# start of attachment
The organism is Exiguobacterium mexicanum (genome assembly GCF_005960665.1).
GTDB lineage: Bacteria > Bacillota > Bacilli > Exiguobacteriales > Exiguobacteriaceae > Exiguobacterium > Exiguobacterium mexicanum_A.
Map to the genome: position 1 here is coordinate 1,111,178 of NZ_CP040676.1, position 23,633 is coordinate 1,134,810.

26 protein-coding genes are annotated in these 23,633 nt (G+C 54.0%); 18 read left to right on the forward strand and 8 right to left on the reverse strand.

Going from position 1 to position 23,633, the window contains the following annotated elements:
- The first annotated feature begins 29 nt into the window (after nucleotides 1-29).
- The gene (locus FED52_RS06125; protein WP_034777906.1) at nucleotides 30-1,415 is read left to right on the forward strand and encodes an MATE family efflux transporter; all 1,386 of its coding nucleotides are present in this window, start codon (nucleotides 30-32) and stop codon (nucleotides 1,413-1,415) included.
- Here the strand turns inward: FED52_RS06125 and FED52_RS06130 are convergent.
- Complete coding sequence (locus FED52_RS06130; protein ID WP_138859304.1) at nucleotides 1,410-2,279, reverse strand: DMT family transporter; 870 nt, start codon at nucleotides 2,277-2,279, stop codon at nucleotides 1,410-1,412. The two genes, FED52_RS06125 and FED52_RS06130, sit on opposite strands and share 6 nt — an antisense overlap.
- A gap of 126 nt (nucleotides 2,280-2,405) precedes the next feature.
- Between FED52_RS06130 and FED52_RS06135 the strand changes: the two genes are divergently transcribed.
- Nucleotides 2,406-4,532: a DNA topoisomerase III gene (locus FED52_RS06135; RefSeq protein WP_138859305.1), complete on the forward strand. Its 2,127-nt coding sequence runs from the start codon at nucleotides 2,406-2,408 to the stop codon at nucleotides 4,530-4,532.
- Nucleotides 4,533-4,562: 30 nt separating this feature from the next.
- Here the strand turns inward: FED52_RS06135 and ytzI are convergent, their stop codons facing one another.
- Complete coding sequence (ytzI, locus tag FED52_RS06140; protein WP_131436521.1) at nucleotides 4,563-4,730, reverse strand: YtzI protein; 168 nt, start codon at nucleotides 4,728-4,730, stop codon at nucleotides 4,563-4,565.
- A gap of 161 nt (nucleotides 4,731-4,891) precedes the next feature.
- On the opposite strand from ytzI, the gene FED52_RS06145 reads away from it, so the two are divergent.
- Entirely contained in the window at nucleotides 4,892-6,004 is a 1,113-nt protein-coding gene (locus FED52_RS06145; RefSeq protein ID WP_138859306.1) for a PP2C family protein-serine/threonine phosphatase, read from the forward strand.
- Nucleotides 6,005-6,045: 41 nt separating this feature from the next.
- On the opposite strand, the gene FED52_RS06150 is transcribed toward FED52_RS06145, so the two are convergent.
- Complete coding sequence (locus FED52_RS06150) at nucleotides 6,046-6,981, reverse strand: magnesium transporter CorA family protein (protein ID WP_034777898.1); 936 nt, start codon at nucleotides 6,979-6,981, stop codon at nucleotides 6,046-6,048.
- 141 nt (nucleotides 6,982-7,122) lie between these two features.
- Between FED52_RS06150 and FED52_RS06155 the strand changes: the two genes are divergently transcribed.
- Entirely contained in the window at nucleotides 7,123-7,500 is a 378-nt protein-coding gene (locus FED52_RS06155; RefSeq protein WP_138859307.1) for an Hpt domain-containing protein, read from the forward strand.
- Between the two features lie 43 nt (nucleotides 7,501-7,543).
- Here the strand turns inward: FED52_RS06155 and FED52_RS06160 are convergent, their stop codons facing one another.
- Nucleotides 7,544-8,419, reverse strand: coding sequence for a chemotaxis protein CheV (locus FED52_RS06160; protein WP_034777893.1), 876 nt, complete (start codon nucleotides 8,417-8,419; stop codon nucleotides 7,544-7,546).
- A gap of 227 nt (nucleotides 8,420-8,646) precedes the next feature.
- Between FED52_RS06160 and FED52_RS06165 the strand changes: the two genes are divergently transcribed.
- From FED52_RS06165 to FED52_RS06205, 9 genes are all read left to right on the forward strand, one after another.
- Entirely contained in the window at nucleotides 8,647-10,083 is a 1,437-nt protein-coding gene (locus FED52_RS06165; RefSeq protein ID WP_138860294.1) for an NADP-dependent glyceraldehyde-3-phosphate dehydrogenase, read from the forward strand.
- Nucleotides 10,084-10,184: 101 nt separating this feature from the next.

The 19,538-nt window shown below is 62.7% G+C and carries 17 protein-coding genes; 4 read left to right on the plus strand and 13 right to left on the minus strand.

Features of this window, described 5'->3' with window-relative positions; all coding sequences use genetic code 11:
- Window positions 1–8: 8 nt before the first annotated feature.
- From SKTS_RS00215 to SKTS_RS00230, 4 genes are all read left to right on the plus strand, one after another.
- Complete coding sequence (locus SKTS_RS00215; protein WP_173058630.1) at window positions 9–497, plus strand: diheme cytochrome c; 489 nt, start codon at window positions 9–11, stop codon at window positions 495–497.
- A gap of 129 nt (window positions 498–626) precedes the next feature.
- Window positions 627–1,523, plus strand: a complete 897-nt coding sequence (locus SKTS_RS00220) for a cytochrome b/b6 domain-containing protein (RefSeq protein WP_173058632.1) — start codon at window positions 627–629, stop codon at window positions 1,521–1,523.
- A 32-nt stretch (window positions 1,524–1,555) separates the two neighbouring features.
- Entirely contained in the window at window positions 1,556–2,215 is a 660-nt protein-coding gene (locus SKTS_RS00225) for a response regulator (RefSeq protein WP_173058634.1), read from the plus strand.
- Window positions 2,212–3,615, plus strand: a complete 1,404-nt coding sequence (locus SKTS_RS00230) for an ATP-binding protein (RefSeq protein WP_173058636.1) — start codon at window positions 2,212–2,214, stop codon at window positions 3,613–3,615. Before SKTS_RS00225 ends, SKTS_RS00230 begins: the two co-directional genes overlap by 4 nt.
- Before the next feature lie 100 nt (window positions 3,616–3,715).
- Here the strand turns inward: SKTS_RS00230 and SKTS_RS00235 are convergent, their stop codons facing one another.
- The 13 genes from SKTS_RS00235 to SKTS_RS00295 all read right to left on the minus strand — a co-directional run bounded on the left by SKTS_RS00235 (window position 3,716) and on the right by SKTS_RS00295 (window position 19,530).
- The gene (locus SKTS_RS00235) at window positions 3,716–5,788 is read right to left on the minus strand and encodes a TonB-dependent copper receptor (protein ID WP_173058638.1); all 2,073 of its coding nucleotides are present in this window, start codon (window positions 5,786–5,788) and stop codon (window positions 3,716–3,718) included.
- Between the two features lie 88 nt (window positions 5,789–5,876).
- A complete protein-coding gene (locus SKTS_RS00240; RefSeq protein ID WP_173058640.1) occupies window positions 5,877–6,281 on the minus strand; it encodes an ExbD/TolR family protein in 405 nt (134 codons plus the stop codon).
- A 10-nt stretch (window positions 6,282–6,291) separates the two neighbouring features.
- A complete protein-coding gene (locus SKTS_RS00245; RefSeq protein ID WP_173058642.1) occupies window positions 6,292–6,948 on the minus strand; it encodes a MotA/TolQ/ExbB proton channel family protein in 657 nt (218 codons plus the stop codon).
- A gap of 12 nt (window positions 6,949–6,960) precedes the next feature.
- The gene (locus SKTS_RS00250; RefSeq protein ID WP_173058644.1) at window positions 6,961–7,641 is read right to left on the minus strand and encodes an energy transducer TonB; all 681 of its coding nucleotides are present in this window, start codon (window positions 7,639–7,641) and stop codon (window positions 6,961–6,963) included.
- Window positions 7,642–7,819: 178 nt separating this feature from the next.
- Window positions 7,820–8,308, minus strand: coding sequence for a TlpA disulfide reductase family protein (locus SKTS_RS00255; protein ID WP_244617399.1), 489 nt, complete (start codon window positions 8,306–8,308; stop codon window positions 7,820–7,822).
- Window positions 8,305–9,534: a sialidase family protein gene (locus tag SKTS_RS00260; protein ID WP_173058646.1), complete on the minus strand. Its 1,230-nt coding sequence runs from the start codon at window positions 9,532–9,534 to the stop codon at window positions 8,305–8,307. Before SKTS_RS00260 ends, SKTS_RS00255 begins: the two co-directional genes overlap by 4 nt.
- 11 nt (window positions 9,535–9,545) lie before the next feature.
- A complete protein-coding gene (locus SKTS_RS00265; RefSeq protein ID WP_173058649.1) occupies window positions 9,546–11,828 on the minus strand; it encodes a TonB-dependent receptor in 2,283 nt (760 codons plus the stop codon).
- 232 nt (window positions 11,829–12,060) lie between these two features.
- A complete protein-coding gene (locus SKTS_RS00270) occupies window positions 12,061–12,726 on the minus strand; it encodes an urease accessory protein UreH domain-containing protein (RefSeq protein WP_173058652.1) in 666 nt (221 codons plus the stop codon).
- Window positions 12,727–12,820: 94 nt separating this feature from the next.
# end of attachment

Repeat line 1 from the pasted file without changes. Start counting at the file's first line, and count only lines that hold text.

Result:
The organism is Exiguobacterium mexicanum (genome assembly GCF_005960665.1).